Measures taken to improve habitats for New England cottontails in New York state may actually favor their invasive cousins, the eastern cottontail.
Clearcutting trees and conducting prescribed fires may be creating an ecological trap for the imperiled native rabbits.
“Any benefit New England cottontails get from early successional shrublands is erased when you have eastern cottontails,” said Amanda Cheeseman, a postdoctoral science and forestry researcher in at the State University of New York and the lead author of a study published recently in Ecology and Evolution.
The New England cottontail (Sylvilagus transitionalis) was considered for listing under the federal Endangered Species Act in 2016, and while ultimately, its federal listing was denied, the species is still of special conservation concern in New York state. Other states have listed the species as threatened or endangered.
Most of the information scientists have on New England cottontail survival is from studies conducted in Maine and New Hampshire, Cheeseman said. But the rabbits don’t face the same competition with eastern cottontail (Sylvilagus floridanus) in these states as they do farther southwest.
Wildlife managers have been taking a number of steps to improve ecological conditions for the rabbits. Often, this amounts to clearing forests and using prescribed fires that reduce canopy cover and lead to early successional vegetation thought to favor rabbits. But Cheeseman wanted to see whether these changes might also impact the dynamic between the native New England cottontails and the nonnative invaders, the eastern cottontails, which are becoming commonplace throughout the region.
The team trapped rabbits in a variety of different ecosystem types and fit the animals with radio telemetry collars before releasing them. They found that rabbits don’t live very long — which wasn’t surprising when they compared it to other studies.
But the research also provided some new findings. After running the location data they received through models, they found that the native rabbits had higher survival in more forested areas and areas with more native shrubs. They had low survival in open shrublands with more invasive shrubs. Eastern cottontail preferences were the opposite. Their survival tended to decrease as shrublands became more forested. “They did really well in these open early successional shrublands,” Cheeseman said.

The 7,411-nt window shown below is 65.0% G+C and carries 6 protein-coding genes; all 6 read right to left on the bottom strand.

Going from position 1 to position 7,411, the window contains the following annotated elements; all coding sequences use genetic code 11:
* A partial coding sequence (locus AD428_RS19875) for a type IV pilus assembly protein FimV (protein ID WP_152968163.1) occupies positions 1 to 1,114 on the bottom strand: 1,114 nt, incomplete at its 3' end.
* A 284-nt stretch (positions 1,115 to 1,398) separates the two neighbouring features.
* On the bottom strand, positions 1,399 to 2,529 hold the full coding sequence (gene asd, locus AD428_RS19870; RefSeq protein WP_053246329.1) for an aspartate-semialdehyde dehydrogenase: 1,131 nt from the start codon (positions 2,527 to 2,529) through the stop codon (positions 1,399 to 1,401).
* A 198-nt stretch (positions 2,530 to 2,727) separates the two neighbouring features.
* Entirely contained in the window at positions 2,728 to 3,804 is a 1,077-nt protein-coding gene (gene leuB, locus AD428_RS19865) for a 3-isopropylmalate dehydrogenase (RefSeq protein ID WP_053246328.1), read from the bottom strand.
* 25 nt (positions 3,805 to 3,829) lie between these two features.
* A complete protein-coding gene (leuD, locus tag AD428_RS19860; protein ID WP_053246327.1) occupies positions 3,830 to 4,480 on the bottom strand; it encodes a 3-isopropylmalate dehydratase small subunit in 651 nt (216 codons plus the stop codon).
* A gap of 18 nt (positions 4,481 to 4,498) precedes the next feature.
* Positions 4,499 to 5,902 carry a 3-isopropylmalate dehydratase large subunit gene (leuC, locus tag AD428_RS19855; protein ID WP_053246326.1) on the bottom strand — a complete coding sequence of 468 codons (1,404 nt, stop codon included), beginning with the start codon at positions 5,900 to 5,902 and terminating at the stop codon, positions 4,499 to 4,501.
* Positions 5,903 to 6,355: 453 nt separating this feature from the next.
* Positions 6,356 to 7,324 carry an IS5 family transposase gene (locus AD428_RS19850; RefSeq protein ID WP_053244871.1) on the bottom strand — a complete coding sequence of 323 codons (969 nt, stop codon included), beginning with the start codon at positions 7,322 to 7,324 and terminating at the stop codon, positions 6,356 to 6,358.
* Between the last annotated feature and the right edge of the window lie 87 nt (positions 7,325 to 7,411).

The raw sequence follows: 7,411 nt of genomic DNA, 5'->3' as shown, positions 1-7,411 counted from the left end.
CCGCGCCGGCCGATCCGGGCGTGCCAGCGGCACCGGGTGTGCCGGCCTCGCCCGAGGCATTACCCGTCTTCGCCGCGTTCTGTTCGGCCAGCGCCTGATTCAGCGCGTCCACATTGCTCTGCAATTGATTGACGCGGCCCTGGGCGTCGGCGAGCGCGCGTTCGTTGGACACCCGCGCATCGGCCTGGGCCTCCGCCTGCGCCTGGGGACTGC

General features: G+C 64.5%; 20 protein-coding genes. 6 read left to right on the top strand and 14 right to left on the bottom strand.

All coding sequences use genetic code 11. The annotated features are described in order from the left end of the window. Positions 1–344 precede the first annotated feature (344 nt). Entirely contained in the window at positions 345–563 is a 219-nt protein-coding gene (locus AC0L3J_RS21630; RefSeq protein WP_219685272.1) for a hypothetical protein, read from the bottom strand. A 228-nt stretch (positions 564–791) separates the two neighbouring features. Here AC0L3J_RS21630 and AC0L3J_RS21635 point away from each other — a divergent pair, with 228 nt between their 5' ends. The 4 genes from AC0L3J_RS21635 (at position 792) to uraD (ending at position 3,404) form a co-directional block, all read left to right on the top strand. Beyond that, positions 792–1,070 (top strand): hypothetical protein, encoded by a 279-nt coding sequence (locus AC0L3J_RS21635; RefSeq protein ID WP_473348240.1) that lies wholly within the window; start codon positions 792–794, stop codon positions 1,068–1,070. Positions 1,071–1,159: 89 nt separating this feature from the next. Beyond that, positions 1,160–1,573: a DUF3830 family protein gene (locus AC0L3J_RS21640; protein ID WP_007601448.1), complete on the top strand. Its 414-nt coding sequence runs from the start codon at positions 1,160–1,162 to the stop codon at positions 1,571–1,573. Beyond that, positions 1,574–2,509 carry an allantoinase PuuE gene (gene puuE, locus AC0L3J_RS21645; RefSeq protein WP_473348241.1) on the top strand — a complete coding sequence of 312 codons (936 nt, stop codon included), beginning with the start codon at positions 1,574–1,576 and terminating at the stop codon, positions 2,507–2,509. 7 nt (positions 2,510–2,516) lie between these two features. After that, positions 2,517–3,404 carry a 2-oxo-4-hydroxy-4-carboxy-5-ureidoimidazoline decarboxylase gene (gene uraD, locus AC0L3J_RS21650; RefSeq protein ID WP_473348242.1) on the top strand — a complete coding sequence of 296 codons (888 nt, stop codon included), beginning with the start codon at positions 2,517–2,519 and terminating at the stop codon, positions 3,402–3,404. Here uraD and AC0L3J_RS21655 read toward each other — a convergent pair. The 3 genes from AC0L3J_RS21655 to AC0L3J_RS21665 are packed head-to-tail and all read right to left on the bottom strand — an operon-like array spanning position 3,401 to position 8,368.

The researchers also checked tick burden on the animals they captured and found. They found not only that ticks commonly fed on cottontails, but that survival in juvenile rabbits of both species decreased rapidly in some cases when they had more ticks.
Density patterns also indicated that New England cottontail numbers were highest in mid-successional shrublands that have a really dense cover, but this effect was lost when eastern cottontails were present. While New England cottontail densities were lower in forested shrublands, eastern cottontails didn’t use forested shrublands as much and New England cottontail densities were not affected by eastern cottontails in these areas, suggesting these areas may act as a refuge from their non-native competitors.
Cheeseman said that the research shows clearcut forests and fires meant to create early successional vegetation might be creating an ecological trap for the native rabbits, as these areas favor the eastern cottontail invaders in New York state, at least in the short-term. While these early successional areas will improve over time for the native species, in the future, she said that managers might want to change their tactics to focus on creating canopy gaps, or managing for more persistent shrublands instead of just clearing areas of forest.
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